HELPP, or hemolysis, is a serious, sometimes life-threatening condition that involves liver enzymes, blood platelets, and high blood pressure. PROM means “premature rupture of the membranes” during pregnancy.

The report found the facility also did not have properly trained staff or equipment to manage those complications, in addition to the other violations.

It also identified instances in which Maganito did not follow clinical standards when he failed to perform a biopsy to rule out cancer before performing an endometrial ablation on a different patient, and later ordered the wrong antibiotics for the woman to treat a separate issue, though the OIG said it was unable to determine if a different strategy on the antibiotic choice would have resulted in a different outcome.

But his failure to perform biopsies in 32 of 35 endometrial ablations during three years “placed patients at risk of a failure to detect endometrial cancer, which is a contraindication for endometrial ablation and should be ruled out prior to endometrial ablation procedures,” the report says.

It also found failures in leadership oversight that led to “risks to patient safety,” including not completing professional practice evaluations every six months, which in turn led to missed problems in quality of care at the facility.

A lack of communication between the chief of staff and chief of surgery also could have contributed to a lack of understanding of Maganito’s privileges, the report found, but it also found that privileges were approved in 2021 that had not been presented to a committee that hands out credentials.

The report also found the facility director on multiple occasions failed to report to the state licensing board some of the concerns reported to them about the care Maganito was providing within 100 days as required by VA policy.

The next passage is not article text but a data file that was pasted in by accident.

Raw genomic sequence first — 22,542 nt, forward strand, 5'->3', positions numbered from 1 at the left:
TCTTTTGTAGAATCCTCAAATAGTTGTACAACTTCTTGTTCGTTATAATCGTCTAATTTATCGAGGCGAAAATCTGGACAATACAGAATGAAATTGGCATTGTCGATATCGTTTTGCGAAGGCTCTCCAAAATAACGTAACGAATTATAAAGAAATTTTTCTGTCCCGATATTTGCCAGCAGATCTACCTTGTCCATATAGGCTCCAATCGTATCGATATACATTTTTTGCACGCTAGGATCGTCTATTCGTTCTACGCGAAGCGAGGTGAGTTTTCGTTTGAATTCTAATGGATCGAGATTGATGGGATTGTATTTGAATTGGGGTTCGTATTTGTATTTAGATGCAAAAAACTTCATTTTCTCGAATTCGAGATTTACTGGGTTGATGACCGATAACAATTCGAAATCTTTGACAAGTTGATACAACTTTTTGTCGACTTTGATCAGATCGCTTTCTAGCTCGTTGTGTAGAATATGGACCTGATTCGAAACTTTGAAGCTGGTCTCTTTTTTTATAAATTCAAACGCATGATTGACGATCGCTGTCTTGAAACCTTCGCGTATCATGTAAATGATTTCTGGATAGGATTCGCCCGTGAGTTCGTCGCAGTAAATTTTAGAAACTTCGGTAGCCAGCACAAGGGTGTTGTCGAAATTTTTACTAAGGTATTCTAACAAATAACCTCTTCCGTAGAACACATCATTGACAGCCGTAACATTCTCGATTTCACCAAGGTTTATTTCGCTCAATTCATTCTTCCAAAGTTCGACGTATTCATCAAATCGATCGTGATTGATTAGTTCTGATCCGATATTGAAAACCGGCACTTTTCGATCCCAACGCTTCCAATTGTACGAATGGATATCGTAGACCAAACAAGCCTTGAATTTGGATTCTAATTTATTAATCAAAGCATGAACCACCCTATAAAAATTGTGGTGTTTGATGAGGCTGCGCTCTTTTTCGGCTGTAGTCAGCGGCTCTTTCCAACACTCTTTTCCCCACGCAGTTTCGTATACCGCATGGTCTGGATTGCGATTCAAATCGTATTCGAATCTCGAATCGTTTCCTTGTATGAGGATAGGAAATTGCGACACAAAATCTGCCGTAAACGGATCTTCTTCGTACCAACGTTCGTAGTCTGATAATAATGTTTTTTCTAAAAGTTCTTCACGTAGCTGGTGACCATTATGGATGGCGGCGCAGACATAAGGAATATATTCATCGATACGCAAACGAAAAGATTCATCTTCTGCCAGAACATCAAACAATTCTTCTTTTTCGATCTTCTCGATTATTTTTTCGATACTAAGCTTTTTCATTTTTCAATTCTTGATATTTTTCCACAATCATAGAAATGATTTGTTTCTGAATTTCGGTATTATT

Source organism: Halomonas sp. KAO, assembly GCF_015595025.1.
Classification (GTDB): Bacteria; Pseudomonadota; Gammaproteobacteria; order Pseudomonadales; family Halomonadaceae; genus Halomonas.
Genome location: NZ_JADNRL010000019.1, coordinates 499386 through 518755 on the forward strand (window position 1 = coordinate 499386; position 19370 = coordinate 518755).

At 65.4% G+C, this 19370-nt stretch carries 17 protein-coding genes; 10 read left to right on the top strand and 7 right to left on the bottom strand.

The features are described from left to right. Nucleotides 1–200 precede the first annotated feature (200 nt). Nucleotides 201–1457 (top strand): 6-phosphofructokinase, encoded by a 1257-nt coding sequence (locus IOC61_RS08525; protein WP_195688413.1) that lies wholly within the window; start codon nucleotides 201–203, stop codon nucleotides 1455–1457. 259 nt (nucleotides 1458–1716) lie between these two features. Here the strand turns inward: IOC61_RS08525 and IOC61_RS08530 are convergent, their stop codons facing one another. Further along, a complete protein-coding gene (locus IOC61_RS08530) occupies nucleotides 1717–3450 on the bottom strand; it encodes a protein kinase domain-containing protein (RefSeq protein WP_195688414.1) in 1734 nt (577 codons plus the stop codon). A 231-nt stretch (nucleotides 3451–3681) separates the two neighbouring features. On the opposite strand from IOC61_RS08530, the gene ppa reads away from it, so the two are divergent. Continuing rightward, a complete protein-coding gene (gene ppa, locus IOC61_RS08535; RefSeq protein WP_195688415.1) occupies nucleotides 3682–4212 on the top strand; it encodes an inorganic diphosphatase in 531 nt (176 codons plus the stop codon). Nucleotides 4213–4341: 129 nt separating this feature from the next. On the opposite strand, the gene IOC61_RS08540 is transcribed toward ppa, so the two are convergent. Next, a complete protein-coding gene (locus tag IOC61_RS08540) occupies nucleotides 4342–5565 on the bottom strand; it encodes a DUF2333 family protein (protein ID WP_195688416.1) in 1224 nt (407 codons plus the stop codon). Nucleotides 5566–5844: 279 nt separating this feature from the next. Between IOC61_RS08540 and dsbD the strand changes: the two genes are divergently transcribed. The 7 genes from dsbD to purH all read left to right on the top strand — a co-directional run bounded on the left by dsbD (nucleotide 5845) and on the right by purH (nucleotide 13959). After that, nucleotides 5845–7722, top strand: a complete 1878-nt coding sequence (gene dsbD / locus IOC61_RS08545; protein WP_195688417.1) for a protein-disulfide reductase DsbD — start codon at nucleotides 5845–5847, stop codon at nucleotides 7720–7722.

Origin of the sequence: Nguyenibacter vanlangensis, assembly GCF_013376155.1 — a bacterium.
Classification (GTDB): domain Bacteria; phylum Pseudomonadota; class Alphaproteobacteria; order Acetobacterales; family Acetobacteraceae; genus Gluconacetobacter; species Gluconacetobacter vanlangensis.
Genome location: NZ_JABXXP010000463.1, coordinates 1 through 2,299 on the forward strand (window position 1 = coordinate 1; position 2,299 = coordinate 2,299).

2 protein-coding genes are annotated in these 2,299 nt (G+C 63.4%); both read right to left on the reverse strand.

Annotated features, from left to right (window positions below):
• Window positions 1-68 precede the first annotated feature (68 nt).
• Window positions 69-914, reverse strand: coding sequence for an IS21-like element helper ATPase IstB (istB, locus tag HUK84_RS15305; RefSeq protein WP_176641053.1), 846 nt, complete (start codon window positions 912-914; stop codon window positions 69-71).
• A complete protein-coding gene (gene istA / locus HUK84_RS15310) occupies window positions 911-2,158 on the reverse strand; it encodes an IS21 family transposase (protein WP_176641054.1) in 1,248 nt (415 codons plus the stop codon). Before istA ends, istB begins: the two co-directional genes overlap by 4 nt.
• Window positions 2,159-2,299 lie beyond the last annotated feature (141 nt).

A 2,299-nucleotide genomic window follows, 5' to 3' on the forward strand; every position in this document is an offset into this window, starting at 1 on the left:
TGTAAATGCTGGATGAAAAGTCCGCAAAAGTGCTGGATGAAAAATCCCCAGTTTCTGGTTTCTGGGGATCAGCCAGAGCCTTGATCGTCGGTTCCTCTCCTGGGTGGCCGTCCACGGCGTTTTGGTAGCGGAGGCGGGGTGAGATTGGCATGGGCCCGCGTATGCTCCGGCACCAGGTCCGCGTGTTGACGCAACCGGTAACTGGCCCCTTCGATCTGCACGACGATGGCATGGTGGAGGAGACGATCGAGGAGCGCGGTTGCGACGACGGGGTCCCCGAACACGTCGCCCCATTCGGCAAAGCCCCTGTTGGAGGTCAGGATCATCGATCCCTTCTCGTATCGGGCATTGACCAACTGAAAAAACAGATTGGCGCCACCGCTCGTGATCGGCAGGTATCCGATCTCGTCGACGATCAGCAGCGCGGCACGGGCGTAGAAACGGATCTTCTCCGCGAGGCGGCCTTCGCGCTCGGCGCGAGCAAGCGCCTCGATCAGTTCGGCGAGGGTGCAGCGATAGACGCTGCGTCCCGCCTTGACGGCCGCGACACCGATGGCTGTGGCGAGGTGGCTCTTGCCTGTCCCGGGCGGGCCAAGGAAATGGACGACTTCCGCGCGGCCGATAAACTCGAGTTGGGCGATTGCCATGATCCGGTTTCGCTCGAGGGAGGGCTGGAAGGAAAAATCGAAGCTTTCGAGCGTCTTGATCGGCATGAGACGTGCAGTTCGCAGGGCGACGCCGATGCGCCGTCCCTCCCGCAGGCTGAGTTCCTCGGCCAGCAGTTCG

The report says Maganito resigned three days after the OIG completed its on-site visit and that he would not speak with investigators. The OIG issued a subpoena to compel his testimony, but his attorney declined to comply, forcing the OIG to get a federal court order compelling Maganito to comply with the investigation. The OIG did not interview him until this past June, according to the report.

The report makes 10 recommendations surrounding maternity care, semi-annual evaluations and reviews of practice and reporting, and to ensure the facility is adhering to its privileges and standards of care, among other things.

The Montana VA said it is working on action plans to address the six recommendations specified for the facility, and other parts of the VA network are doing the same on their recommendations.

The Montana VA said it “initiated aggressive actions” to address the allegations against Maganito and had notified all state licensing boards in the states he is licensed in about the allegations and investigation.

“We take such incidents with the utmost seriousness, as the well-being of our patients is our top priority,” Gill said.

Maganito could not be reached for comment Thursday. In a check on Wednesday, the Montana Board of Medical Examiners shows Maganito’s license as active and his address in Bozeman. He has no disciplinary actions taken against his license. He was first licensed in Montana in 2015. His current license expires in 2025.